Source: Office of Debt Management, Fiscal Year 2013 Q4 Report


The recent chaos in emerging markets has driven investors into U.S. Treasuries. The flight to safety has helped push down interest rates, with the yield on the 10-year bond now 2.6 percent. Although that is higher than the 1.5 percent of last summer, it is considerably lower than the 3 percent the 10 year yielded last month.

This decrease in rates creates another opportunity — perhaps the last one for this rate cycle — for Uncle Sam to borrow. A broad assortment of long-term projects requires attention and low rates make it the ideal time to renovate America’s decaying infrastructure.

Indeed, this is quite significant, especially when you consider how we fund the U.S. budget deficit. According to a recent Treasury report, the average maturity of U.S. debt is 66.7 months (see Fiscal Year 2013 Q4 Report).


Continues here

Category: Fixed Income/Interest Rates, Markets, Taxes and Policy

Please use the comments to demonstrate your own ignorance, unfamiliarity with empirical data and lack of respect for scientific knowledge. Be sure to create straw men and argue against things I have neither said nor implied. If you could repeat previously discredited memes or steer the conversation into irrelevant, off topic discussions, it would be appreciated. Lastly, kindly forgo all civility in your discourse . . . you are, after all, anonymous.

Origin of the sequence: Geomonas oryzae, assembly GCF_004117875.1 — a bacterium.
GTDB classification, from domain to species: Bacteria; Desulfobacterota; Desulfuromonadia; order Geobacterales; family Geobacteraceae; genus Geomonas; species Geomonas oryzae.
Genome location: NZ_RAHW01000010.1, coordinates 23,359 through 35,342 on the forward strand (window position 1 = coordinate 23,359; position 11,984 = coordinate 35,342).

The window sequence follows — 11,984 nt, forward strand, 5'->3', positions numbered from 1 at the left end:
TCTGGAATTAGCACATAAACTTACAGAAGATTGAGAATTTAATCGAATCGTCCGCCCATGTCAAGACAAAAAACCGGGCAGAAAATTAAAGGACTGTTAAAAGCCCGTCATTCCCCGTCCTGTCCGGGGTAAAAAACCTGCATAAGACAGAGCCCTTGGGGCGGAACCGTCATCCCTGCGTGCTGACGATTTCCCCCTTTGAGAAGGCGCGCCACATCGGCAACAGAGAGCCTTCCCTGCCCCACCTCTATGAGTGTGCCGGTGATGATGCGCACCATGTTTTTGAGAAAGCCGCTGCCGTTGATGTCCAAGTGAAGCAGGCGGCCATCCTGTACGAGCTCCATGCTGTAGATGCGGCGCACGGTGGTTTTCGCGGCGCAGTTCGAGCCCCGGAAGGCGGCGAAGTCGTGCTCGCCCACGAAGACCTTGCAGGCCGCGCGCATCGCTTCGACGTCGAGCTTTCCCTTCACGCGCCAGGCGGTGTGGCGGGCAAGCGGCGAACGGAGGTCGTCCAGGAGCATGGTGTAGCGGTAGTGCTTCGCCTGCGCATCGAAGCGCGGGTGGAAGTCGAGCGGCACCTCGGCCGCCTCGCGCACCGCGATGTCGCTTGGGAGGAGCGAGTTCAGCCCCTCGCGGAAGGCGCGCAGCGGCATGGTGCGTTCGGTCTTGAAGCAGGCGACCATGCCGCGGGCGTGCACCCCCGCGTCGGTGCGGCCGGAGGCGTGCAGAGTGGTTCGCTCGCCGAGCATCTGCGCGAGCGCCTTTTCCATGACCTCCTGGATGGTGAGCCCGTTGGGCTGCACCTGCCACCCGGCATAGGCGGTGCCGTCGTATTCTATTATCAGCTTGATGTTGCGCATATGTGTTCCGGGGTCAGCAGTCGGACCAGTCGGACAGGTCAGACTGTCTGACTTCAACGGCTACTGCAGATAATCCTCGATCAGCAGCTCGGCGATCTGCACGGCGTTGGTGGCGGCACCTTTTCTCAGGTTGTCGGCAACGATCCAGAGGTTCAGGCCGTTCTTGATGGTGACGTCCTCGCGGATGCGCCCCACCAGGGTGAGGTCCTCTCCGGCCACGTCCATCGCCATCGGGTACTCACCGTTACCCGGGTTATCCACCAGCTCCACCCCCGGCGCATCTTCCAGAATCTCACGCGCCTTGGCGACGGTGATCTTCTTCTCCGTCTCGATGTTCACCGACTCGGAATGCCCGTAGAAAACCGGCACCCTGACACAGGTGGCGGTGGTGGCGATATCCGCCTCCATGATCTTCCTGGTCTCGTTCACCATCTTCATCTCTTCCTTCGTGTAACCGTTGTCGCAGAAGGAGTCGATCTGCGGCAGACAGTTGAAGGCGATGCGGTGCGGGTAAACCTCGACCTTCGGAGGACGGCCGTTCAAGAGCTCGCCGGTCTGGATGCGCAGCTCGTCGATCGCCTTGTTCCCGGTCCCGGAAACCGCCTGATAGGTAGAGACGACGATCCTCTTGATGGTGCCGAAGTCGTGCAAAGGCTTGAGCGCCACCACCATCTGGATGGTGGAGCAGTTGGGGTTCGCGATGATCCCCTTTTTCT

13 Responses to “Why Dosn’t U.S. Take Advantage of Low Rates?”

  1. GeorgeBurnsWasRight says:

    It seems to me that the decision to stop issuing the 30-year was driven by ideology and continues today due to inertia.

    Also, I’m not well-versed in economics, but wouldn’t the interest rate on long-term bonds most likely go up if the government started issuing lots of them to replace shorter term bonds? And isn’t a steep rate slope usually viewed as a good thing for the economy, or is the government so focused on trying to resuscitate the construction industry that keeping mortgage rates as low as possible outweighs all other considerations?

  2. VennData says:

    You can’ t make the market take multples of the 30 year paper they already take.

  3. Robert M says:

    Don’t know how you are in regards to the Talking Heads, but they have a great phrase for your ideas, STOP MAKING SENSE!

  4. JohnathanStein says:

    Barry — Perhaps just as important, why aren’t those saddled with student loans either allowed to refinance, or having it done automatically for them, by Sallie Mae?